Author(s): Rachinger J, Buslei R, Engelhorn T, Doerfler A, Strauss C
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Abstract OBJECTIVE: Intradural-extramedullary cavernomas of the spine are rare lesions with only 21 published cases to date. Due to their rareness and special characteristics diagnosis often is difficult. We report on an additional case of an intradural-extramedullary cavernoma of the spine. PATIENT: A 56-year-old male presented with left shoulder pain and acute onset of pain affecting the whole spinal column two weeks prior to admission. There were no motor deficits, but a hypesthesia corresponding to the right distal C8-dermatome. MRI revealed an intradural-extramedullary, expansive lesion at the level of C6 with a hyperintense appearance in both T (1)- and T (2)-weighted images. Neither a hemosiderin rim nor contrast enhancement was visible. RESULTS: During surgery a hematoma and a reddish, berry-like tumor adherent to the left motor root C7 were removed. There were no new neurological deficits, and shoulder and back pain resolved within a few weeks after surgery. Histopathologically a cavernous hemangioma was diagnosed. CONCLUSIONS: The patient's symptoms were caused both by direct nerve compression and by spinal hemorrhage, most likely spinal SAH. As there was no characteristic hemosiderin rim and due to the hyperintense appearance in T (1)- and T (2)-weighted MR scans, a radiological diagnosis of hemorrhage and classification of the lesion was difficult. Despite their rareness, in patients with signs of spontaneous, spinal SAH and/or nerve compression syndromes cavernous hemangiomas have to be considered as a potential cause.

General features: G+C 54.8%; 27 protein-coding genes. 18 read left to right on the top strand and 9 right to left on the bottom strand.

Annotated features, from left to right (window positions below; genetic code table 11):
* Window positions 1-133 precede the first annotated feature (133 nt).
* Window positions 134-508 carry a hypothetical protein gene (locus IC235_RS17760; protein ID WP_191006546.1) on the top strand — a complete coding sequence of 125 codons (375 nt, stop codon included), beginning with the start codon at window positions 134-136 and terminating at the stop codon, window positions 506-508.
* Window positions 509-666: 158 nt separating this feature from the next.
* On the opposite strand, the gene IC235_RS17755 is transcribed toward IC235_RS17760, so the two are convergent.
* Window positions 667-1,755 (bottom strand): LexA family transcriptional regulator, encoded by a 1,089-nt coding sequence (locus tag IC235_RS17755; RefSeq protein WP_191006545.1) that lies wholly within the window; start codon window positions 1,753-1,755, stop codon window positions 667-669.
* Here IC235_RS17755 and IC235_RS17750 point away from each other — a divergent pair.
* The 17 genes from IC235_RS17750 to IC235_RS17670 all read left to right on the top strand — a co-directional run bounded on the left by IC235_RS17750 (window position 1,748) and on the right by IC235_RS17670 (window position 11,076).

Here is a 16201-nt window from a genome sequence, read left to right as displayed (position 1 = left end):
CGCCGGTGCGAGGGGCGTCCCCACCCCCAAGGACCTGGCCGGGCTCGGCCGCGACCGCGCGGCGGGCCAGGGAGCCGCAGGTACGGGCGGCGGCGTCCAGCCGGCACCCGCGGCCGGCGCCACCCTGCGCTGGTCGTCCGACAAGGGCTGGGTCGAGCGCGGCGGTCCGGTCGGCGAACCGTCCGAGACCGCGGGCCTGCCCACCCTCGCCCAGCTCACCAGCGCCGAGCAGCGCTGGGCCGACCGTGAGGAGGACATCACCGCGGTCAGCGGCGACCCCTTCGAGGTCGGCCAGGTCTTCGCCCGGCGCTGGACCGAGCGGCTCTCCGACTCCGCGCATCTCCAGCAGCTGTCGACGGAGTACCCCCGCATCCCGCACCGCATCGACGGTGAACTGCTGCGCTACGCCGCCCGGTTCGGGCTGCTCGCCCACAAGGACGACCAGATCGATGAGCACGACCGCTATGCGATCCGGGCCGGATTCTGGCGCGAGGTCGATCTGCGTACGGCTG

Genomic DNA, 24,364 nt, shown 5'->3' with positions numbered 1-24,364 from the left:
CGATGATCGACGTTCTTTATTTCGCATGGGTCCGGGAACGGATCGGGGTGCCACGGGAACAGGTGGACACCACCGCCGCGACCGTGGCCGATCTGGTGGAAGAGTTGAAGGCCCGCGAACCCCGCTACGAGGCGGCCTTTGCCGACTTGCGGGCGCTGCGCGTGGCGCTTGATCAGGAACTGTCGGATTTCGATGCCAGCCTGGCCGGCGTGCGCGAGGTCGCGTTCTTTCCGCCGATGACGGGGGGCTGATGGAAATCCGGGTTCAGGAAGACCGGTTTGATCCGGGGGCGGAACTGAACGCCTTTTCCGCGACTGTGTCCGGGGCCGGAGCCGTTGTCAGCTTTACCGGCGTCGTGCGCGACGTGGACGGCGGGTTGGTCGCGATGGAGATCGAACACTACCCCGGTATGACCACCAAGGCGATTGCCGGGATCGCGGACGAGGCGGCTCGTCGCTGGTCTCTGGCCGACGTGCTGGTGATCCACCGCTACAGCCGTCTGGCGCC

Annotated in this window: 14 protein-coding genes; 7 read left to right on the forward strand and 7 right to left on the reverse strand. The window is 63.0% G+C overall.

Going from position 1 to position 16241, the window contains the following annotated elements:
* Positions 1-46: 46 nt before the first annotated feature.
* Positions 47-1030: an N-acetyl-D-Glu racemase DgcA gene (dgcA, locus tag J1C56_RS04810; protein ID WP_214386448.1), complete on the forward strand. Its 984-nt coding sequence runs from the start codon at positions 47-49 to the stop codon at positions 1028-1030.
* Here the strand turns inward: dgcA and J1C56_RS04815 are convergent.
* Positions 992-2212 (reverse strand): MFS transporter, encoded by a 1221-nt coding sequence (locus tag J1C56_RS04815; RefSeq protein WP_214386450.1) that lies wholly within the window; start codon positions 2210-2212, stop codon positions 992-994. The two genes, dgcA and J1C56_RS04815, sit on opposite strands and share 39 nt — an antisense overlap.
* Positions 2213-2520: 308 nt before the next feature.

This article was published in Zentralbl Neurochir
and referenced in Journal of Spine